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Wednesday, May 5, 2021

My airline promised me a vegan meal — and didn’t have any

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Air India assured me my flight meal would be vegan, but I only found out it was unavailable when I was airborne. That raises a few concerns.

I booked it twice. The first a week before my flight, the second the day before.

I was flying from London to New Delhi, the first time I was going home to India as a vegan. My flight — not that I was spoilt for choice, given we’re in the middle of a pandemic — was Air India, the country’s national carrier.

When I booked my tickets — through a travel agent in this instance — I was a little underwhelmed to see the meal option that was selected was vegetarian and not vegan. My first thought: buy some food before you board. My second thought (which should have been my first): check Air India’s meal options.

And sure enough: I found it. My meal option was ‘AVML’, which stands for Asian Vegetarian Meal. What I was looking for, and what I was pleasantly surprised to find, was the option labelled ‘VGML’ — Vegetarian Vegan Meal. I’m just going to sidestep that term and assume it wasn’t intentional. (We all know it was.)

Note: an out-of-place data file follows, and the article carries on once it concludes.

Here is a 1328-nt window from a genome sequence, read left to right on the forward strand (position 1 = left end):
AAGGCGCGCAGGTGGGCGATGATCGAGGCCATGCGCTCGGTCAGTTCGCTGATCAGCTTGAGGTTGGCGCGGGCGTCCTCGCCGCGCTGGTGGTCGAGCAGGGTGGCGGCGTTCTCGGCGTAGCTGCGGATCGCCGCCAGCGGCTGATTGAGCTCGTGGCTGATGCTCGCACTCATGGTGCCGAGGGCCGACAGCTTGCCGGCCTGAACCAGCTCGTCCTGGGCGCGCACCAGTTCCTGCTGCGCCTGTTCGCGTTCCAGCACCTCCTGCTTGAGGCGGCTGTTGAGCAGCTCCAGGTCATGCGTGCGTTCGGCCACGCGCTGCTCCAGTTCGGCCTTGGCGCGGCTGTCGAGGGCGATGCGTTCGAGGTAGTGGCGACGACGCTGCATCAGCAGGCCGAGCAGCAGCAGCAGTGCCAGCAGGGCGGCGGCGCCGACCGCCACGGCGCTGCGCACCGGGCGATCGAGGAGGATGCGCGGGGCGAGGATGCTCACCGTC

Anywho. Clearly, the vegan meal was exactly what I needed for my flight. I was elated, but then I saw the disclaimer in large red writing above:

“Due to the ongoing pandemic situation no special meals are being uplifted currently. Also it may be noted that the meal for all classes are [sic] similar in nature.”

And as if that wasn’t enough, the website followed it up with: “Following is the list of Types of Meals offered by Air India. However, currently due to the ongoing pandemic situation, these meals are not served on board the flights.”

Okay, I thought, that’s weird. But I wanted to see if I could change my food preference to anything else at all. It wouldn’t let me. Not that it wouldn’t allow me to choose the vegan meal; it didn’t even provide the option of a non-vegetarian meal, were my dietary preferences different.

I did the next logical thing and called the airline. I asked them if I could change it over the phone. They said yes. I asked if I could have the vegan meal in my flight instead of the standard vegetarian meal. They said yes. I asked them if they could confirm this was the one with the code ‘VGML’. They said yes.